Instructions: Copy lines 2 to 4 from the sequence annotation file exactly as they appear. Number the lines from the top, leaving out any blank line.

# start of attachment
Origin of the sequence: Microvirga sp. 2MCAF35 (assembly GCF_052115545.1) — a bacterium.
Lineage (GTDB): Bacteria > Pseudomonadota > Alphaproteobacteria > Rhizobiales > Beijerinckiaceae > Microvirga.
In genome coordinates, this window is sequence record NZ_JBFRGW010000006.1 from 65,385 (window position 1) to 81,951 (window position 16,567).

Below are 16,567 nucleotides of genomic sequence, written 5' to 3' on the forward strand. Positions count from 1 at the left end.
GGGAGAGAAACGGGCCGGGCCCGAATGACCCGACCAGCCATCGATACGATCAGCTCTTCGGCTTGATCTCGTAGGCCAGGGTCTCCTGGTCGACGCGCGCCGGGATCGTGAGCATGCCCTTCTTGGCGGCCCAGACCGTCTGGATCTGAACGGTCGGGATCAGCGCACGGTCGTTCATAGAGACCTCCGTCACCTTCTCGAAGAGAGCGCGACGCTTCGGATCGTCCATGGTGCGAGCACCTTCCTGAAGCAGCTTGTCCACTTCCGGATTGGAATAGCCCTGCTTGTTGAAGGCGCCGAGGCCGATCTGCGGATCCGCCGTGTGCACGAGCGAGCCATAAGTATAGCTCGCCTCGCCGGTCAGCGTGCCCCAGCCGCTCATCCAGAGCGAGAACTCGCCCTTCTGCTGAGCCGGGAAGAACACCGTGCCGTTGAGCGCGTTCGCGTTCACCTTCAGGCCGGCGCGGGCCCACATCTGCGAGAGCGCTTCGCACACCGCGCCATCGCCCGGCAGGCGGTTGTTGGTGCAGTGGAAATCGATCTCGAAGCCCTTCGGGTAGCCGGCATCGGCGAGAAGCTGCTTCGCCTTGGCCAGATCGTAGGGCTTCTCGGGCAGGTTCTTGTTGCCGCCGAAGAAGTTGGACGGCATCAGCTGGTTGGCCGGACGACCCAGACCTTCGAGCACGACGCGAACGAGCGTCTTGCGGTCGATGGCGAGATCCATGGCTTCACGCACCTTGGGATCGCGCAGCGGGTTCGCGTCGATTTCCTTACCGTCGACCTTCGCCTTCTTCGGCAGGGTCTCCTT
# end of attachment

Lineage (GTDB): Bacteria > Pseudomonadota > Alphaproteobacteria > Rhizobiales > Beijerinckiaceae > Microvirga.
In genome coordinates, this window is sequence record NZ_JBFRGW010000006.1 from 65,385 (window position 1) to 81,951 (window position 16,567).

Below are 16,567 nucleotides of genomic sequence, written 5' to 3' on the forward strand. Positions count from 1 at the left end.